Sequences were aligned by eye using Sequence Navigator (Applied Biosystem, Inc.). Variable sites and unique sequences (haplotypes) were identified using the program MacClade (Maddison & Maddison 2000).

A phylogenetic tree of haplotypes was generated using the Neighbor-Joining method (Saitou & Nei 1987) as implemented in the program PHYLIP (Felsenstein 1993). Genetic distances among haplotypes were estimated using the program DNADIST of PHYLIP, based on Kimura's 2-parameter model (Kimura 1980). A transition-transversion ratio of 5:1 was used. For comparative purposes, mtDNA control region sequences of B. edeni published by Yoshida & Kato (1999) and Wada et al. (2003) and of B. brydei published by Kanda et al. (2007), were included in the estimation. The genealogy was rooted using the homologous sequence from B. omurai and B. borealis published in Wada et al. (2003). To estimate support for each node a total of 1,000 bootstrap simulations were conducted and the majority-rule consensus genealogy estimated. The genealogy of mtDNA haplotypes was also inferred using the maximum likelihood (ML) method as implemented in the program MEGA6 (Tamura et al. 2013). The Tamura-Nei's three-parameter substitution model with Gamma distribution (Tamura & Nei 1993) was set as substitution model to reconstruct the ML tree based on the results of the ModelTest. B. omurai and B. borealis were used as outgroups. Support for the groupings was estimated with 1,000 bootstrap replications.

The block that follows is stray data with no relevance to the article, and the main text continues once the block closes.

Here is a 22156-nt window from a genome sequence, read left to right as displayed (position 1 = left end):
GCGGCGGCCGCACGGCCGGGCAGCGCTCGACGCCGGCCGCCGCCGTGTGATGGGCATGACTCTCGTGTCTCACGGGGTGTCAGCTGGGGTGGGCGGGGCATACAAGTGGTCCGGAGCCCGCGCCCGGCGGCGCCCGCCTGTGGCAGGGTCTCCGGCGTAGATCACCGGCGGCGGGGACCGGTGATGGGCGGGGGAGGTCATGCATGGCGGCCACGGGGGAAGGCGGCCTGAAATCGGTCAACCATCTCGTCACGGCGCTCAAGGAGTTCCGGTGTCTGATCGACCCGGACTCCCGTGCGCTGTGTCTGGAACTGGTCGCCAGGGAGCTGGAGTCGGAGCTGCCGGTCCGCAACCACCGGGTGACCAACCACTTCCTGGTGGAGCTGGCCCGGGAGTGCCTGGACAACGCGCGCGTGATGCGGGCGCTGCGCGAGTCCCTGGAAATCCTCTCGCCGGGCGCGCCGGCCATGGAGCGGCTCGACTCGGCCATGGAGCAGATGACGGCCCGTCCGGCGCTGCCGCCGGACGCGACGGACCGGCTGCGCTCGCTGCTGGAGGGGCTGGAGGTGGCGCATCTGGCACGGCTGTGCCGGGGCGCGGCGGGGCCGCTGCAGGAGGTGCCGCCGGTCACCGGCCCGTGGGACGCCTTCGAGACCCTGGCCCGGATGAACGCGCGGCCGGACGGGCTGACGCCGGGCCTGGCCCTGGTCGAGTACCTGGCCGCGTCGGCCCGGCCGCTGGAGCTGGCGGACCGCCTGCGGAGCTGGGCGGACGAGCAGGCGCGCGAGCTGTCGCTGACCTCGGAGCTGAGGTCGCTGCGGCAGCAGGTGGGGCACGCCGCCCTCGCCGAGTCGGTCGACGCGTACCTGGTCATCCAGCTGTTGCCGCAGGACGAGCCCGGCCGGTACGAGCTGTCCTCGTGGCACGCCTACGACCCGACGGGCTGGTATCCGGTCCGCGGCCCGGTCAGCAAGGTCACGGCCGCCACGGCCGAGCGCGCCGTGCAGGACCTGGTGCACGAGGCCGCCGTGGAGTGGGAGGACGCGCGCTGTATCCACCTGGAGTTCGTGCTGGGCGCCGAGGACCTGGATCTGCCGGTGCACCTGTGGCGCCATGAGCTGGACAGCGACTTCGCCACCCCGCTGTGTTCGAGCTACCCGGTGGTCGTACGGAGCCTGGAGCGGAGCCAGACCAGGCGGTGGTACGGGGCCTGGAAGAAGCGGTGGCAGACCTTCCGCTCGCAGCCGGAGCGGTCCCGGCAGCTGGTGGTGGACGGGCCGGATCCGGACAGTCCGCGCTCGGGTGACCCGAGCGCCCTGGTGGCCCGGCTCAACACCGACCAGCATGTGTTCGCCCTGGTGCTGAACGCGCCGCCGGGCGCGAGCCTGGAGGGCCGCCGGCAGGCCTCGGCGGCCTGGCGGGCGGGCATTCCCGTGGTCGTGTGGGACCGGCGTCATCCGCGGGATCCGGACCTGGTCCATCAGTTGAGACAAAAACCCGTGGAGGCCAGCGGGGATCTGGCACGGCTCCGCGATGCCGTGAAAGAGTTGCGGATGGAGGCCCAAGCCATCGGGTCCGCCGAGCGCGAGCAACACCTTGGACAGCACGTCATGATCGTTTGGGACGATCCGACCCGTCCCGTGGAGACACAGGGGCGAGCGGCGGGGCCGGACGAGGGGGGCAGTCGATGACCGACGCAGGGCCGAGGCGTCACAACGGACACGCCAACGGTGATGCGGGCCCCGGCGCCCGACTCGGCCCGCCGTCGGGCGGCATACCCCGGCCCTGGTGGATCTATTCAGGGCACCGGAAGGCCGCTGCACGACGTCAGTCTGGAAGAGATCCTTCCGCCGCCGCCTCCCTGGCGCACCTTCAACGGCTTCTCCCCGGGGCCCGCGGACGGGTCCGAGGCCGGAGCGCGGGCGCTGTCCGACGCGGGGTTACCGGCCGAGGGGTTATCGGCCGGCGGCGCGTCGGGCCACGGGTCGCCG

Genetic diversity and population differentiation

The degree of mtDNA diversity within each area was estimated using the nucleotide diversity (Nei & Li 1979). The level of differentiation of mtDNA between populations was estimated using net interpopulation genetic distance, dA (Nei 1987). Heterogeneity tests among whales from different oceanic regions were conducted as described in Hudson et al. (1992), using the chi-square, the Hst and the Kst* statistics. The level of statistical significance was estimated from 10,000 Monte Carlo simulations as the proportion of simulations in which a similar or more extreme value of chi-square, Hst or Kst* was observed. For the analyses of mtDNA diversity and population differentiation, sequences from B. brydei from the eastern South Pacific, western North Pacific, western South Pacific and eastern Indian Ocean published by Kanda et al. (2007) were used for comparative purposes.